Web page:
Summary: Don takes on a coaching assignment and keeps it a secret from his family and coworkers.
Word Count: 2,700
Charlie entered the bullpen at F.B.I. headquarters and looked around for his brother, a flier held in his hand. It did not take him long to find Colby, David, and Megan — but his original target was nowhere in sight.
“Hey, Charlie,” the trio greeted him, “What’s up?”
Handing the flier to them, he explained, “Don’s been working at the children’s center for almost a year now, but he doesn’t like to talk about it.”
David looked the flier over. “It says here that the girls’ softball team is in a playoff game tonight- you think he’s been coaching them?”
“That’s exactly what I think,” Charlie said. “I went over to his apartment last week and today’s date was circled in bright red letters on his calendar.”
“That doesn’t prove anything,” Colby told him. “He could have something else going on, like a hot date with Robyn.”
Charlie shook his head. “Can’t be that — I talked to her two days ago. She left for Washington D.C. last night — won’t be back for a week.”
Megan asked, “Any other evidence?”
“Yes, I called the center and asked them if Don Eppes would be coaching the girls tonight. The secretary didn’t answer my question right away — I bet Don told everyone there not to discuss his business — but she finally admitted that, yeah, Don was going to be at the center tonight and would be the one responsible for how well the girls played.”
“Really?’ David said. “I wonder why he doesn’t want anybody to know.”
Colby opined, “Well, it’s not baseball; maybe he’s embarrassed he’s coaching softball instead of a real sport.” He ducked quickly as Megan threw several pens at him.
“Don doesn’t think like that,” she said, throwing another pen at Colby, this one hitting its mark.
“Ow!” Colby yelped. He rubbed his neck before adding, “If you don’t want my opinion, why do you ask?”
“Thanks for the advice,” Megan replied, “I’ll remember not to.”
“Can we get back on subject?” Charlie stood with his arms crossed. “Have you seen Don? Me and Dad want to go to the game and cheer him on, but we don’t know if you need tickets or even how to get to the place.”
“Don left early,” David told him. “Now that we know he’s coaching tonight, we can assume that was why. And if you don’t mind an extra person, I know where the center is and would be glad to give you and your dad a lift — my paperwork’s caught up and I’ve got nothing better to do. A softball game sounds fun.”
Colby and Megan piped in. “Got nothing to do tonight either — mind if we join you?”
“Heck, no,” Charlie said excitedly, “We can form our own cheering section. The game starts in a few hours — what time do you think we should leave?”
“How ‘bout now?” Colby said, putting aside a stack of papers. “I’m finished, too. And you?” he asked Megan.
“Long done.” Megan grabbed her purse and joined the three men as they headed towards the elevator.
“This is going to be fun,” Charlie beamed, “I know how Don is at playing baseball. I wonder what kind of coach he is.”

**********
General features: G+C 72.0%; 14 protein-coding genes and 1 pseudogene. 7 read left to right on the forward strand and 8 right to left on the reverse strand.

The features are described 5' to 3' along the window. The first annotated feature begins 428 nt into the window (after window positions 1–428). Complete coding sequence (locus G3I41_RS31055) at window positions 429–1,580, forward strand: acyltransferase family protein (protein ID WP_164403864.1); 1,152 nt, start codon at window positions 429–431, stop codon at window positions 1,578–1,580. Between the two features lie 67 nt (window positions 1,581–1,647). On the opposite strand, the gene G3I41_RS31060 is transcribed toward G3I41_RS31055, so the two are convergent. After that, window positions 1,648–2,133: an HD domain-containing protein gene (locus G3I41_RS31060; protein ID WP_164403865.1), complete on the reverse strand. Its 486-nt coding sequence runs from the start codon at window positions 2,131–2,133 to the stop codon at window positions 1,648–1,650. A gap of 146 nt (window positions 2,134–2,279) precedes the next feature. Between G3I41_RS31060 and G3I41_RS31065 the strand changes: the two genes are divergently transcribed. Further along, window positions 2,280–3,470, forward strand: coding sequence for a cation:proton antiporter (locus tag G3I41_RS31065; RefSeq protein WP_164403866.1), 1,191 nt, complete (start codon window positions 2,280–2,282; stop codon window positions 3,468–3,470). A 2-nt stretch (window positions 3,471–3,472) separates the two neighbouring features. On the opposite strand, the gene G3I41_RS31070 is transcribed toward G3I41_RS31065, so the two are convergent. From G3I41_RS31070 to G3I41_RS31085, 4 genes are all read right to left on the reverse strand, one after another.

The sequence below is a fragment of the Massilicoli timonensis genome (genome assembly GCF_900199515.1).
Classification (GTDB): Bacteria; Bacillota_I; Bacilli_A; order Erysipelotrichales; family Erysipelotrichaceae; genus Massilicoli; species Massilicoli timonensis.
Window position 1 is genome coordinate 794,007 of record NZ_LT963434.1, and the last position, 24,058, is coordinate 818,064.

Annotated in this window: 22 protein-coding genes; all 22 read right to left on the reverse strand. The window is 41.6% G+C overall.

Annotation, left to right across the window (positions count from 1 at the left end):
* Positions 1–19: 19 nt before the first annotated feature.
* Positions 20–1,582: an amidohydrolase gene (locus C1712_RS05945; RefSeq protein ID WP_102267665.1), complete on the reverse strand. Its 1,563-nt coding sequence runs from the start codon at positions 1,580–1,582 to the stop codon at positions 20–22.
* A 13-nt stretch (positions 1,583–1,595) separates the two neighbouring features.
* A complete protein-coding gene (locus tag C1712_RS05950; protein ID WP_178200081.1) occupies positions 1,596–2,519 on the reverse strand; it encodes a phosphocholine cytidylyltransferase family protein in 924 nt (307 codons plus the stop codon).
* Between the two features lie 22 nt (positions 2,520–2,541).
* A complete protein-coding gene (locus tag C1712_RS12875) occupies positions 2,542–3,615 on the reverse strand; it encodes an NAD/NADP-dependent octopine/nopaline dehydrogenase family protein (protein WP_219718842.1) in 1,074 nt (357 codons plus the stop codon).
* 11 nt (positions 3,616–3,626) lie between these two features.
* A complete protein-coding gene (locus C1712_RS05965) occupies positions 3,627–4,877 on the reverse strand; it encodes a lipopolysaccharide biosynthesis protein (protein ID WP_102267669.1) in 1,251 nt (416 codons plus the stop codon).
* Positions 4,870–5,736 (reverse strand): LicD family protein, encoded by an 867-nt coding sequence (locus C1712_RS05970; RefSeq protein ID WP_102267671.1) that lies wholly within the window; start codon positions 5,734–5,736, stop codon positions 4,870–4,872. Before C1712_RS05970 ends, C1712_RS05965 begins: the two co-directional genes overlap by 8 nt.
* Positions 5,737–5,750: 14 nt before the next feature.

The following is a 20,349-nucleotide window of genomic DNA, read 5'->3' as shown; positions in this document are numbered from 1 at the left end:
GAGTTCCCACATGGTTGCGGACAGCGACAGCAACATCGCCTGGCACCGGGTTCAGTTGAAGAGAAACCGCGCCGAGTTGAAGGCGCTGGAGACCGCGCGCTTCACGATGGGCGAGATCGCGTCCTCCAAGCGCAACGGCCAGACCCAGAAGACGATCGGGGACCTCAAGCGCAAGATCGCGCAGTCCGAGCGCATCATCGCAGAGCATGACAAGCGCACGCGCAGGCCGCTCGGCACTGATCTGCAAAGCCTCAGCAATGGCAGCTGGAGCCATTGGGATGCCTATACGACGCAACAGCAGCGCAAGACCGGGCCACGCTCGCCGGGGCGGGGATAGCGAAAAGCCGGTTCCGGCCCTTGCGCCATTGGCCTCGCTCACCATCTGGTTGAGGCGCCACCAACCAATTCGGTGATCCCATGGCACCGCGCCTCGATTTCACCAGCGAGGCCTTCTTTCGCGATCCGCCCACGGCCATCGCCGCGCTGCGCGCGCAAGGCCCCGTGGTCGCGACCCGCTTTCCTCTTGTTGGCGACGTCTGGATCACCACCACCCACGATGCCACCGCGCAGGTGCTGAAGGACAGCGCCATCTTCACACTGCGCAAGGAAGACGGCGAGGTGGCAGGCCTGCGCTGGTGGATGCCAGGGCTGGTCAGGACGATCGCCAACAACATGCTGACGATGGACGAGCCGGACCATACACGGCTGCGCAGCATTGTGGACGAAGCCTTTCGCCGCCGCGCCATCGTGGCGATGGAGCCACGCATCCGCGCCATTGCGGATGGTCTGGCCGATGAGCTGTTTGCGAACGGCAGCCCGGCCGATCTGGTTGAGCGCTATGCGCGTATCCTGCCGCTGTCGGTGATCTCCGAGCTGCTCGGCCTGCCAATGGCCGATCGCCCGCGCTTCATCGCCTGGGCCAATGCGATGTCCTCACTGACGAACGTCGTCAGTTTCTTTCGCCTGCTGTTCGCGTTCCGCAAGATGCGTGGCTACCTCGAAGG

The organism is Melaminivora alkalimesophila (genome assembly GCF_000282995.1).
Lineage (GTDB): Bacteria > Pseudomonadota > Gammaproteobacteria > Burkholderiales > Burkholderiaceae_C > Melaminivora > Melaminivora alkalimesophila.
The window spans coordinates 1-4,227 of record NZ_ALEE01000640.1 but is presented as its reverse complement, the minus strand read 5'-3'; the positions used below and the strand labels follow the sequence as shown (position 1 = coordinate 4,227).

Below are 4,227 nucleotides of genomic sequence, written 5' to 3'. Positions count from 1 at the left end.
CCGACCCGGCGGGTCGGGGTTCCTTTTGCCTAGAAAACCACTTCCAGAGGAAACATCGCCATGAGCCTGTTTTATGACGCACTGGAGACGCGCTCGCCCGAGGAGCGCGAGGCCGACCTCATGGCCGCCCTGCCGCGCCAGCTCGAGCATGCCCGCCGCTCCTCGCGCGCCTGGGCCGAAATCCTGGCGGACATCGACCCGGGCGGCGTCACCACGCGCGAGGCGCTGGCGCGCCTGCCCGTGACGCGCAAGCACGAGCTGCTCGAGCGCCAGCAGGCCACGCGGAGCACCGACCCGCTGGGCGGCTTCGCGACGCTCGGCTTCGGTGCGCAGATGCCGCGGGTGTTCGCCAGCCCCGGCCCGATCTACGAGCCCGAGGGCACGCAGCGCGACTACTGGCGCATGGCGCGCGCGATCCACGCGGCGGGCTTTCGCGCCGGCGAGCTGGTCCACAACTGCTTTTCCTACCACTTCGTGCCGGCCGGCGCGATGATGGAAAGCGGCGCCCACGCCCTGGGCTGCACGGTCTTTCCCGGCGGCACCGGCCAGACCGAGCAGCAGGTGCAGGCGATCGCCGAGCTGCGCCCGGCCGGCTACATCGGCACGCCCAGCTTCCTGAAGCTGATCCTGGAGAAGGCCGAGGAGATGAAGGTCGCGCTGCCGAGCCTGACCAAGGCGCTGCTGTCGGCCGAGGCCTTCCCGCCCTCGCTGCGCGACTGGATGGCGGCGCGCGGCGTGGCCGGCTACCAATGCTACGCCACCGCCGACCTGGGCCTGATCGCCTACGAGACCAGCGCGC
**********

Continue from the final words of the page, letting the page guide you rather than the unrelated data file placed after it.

David led Alan, Charlie, Megan, and Colby to the baseball field behind the center’s rec building and quickly got them seats on the crowded wooden bleachers, squeezing against several people so their entire group could fit. “This is some turnout,” he said once everyone was settled. “Can you see Don anywhere?”
They all looked for him, but couldn’t pick him out on the field or in the dugout; it was difficult to see over the heads of the fans in front of them. Through seven innings, they watched and cheered as the center’s softball team played hard, earning point after point, the crowd around them going crazy every time the ball was hit. When the teams were switching positions on the field at the bottom of the eighth inning, Charlie complained loudly, “Where’s Don? I haven’t seen him all night.”
A woman in front of him overheard and turned in her seat. “Are you looking for Don Eppes?”
“Yes,” Alan told her, “he’s my son and he’s supposed to be coaching this game tonight.”
“Oh,” she said, “I didn’t know Don knew anything about baseball.”
“He happened to play on the Stockton Rangers,” Charlie said huffily.
“Really?” The woman looked surprised. “Well, he’s not coaching the center’s softball team; he’s busy in the auditorium over at the rec building. Do you want me to take you?”
“No,” David said, “I know where it is. But can you tell us what he’s doing there?” The woman did not reply, her attention back on the field as a member of the home team suddenly hit a ball far out into left field, just making it over the fence. The crowd screamed out of control and David gave up trying to get an answer. He departed from the bleachers, the rest of the gang following behind him.
Alan asked the agent, “You seem to know this center pretty well. What would they be playing in the auditorium?”
“Beats me,” David shrugged his shoulders, “As far as I know, sporting events take place outside on a playing field or inside the gym. I never heard of one taking place in the auditorium.”